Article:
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Capital Markets

Uncle Sam to the rescue?

Center for Economic and Policy Research is calling on the the US Federal Reserve to save the day.


In an interesting twist Washington DC-based think tank the Center for Economic and Policy Research is calling on the the US Federal Reserve to intervene in the eurozone sovereign debt market, saying that such buying actions are part of its mandate to promote full employment in the US.




“The risk of a financial meltdown in Europe is significant and growing each day,” they say. “The financial fallout could be bigger than that following the collapse of Lehman Brothers in 2008, and could easily push the U.S. economy into recession. The European authorities are moving much too slowly to contain this risk. The European Central Bank (ECB), especially, is not fulfilling its function as a central bank to act as a lender of last resort in a crisis situation.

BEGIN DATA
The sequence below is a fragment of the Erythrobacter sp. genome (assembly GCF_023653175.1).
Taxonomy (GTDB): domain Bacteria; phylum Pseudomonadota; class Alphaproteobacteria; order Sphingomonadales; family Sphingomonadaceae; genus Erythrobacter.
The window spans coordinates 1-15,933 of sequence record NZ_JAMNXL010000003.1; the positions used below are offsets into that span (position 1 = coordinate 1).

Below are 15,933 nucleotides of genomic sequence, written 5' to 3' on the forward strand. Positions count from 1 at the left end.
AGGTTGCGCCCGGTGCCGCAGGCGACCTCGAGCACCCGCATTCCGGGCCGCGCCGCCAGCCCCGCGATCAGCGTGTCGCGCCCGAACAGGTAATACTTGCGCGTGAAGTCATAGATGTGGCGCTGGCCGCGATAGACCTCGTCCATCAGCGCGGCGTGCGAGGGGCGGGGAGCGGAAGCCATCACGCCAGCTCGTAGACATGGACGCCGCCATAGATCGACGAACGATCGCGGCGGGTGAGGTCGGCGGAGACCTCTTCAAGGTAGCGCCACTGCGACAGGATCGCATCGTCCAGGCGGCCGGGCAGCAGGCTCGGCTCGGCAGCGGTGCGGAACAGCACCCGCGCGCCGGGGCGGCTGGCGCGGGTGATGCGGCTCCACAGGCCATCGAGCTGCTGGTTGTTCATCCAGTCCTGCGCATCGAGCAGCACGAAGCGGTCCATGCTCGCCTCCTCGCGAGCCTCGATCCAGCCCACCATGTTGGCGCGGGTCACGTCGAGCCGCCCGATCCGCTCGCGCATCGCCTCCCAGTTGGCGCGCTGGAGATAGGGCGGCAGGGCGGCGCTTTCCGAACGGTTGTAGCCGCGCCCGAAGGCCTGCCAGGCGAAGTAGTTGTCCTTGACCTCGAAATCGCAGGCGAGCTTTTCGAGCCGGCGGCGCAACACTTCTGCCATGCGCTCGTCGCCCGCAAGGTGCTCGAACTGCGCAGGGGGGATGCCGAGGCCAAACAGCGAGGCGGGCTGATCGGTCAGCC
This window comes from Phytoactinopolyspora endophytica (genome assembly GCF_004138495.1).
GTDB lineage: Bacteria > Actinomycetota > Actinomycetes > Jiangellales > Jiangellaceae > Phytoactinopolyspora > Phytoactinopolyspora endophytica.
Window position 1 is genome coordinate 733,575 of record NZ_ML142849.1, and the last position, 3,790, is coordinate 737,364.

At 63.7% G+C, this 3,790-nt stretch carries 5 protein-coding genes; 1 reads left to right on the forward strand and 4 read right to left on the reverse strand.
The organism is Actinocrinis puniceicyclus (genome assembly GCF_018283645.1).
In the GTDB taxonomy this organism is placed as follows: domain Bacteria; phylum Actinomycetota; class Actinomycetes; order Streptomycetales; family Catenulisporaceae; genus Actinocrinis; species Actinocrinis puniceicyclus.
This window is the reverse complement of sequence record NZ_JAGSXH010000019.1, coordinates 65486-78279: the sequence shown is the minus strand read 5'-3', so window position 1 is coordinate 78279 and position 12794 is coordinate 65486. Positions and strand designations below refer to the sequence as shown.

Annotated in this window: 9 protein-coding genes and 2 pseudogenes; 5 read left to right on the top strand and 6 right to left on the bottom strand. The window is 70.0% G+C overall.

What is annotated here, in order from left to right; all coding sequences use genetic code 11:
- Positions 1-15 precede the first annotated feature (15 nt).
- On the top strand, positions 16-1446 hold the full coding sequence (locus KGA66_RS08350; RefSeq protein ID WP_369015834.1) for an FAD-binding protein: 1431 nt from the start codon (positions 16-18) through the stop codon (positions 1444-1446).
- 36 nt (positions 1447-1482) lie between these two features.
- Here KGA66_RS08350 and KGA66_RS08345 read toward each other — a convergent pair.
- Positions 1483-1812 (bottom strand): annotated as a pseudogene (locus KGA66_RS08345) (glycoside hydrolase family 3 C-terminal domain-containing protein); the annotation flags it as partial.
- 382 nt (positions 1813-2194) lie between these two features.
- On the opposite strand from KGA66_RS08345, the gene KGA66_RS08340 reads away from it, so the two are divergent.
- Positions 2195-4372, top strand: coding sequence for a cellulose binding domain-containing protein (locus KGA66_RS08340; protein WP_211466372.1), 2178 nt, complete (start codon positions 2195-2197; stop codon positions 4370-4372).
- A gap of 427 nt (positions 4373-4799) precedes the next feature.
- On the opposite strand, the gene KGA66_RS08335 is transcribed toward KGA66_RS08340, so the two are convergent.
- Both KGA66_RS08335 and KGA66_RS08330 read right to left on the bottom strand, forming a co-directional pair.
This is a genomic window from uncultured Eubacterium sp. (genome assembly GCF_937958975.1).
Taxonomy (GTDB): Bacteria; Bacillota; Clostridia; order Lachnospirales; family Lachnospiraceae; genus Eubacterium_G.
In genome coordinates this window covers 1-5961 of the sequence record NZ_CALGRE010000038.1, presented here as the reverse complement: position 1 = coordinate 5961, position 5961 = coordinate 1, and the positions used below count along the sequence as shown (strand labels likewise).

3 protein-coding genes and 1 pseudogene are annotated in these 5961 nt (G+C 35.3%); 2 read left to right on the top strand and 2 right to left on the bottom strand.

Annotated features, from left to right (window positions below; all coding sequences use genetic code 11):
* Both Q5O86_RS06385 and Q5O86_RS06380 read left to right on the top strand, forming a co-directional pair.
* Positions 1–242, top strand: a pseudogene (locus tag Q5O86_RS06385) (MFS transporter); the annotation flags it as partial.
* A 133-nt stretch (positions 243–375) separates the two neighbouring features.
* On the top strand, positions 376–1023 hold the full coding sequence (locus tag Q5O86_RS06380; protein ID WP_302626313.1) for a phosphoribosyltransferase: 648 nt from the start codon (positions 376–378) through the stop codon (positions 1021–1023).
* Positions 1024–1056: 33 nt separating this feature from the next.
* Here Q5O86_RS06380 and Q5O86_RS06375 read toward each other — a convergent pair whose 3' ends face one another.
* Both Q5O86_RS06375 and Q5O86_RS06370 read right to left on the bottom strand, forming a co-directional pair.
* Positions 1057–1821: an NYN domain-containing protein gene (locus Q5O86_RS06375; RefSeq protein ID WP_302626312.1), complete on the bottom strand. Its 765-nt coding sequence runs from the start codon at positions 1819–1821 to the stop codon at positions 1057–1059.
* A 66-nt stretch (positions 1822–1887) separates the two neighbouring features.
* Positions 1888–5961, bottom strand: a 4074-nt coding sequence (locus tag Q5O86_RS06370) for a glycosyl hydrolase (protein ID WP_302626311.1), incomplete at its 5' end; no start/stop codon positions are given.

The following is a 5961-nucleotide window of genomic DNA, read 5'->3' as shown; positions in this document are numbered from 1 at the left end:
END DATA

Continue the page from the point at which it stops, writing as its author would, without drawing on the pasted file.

The Fed’s intervention will put an end to the vicious cycle that has sent Italian and Spanish bond yields soaring, which in turn has increased their borrowing costs and made financial markets increasingly skeptical that their debts will be paid.

"The Fed’s more than $2 trillion of quantitative easing in the United States has succeeded in lowering long-term interest rates here at no cost to the taxpayer, and has had no measurable effect on inflation. The Fed can embark on a similar program of buying sovereign European bonds, which would also be costless to US taxpayers and merely result in the accumulation by the Fed of foreign reserve holdings. It would be much smaller in size than the domestic quantitative easing that the Fed has carried out to date, and even less likely to impact inflation. On a per dollar basis, it is difficult to envision anything the Fed could do that would have a larger impact on growth and employment in the United States.

"It is possible that the threat of the Fed’s action would move the ECB to act on its own. But in any case, the stakes are too high for the U.S. economy for the Fed to sit on the sidelines. The rest of the world, much of which is already feeling the effects of the instability in the eurozone, would also be likely to support and appreciate Fed action.”



- Euromoney Skew Blog




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